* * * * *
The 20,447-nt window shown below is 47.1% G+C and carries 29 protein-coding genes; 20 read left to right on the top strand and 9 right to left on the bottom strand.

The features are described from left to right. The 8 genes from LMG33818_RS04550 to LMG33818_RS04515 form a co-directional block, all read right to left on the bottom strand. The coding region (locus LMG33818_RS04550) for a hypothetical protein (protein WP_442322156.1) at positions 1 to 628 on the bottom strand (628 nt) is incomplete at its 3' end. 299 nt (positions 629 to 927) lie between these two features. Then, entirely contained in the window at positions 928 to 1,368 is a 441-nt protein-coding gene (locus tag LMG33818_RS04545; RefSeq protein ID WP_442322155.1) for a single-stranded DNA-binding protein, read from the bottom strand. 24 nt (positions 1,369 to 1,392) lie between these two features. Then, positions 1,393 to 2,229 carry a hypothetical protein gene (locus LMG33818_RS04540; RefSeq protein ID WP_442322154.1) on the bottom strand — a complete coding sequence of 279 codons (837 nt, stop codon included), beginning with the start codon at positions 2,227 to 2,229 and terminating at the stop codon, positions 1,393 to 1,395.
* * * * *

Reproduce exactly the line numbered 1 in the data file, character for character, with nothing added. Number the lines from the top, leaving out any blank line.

The 20,447-nt window shown below is 47.1% G+C and carries 29 protein-coding genes; 20 read left to right on the top strand and 9 right to left on the bottom strand.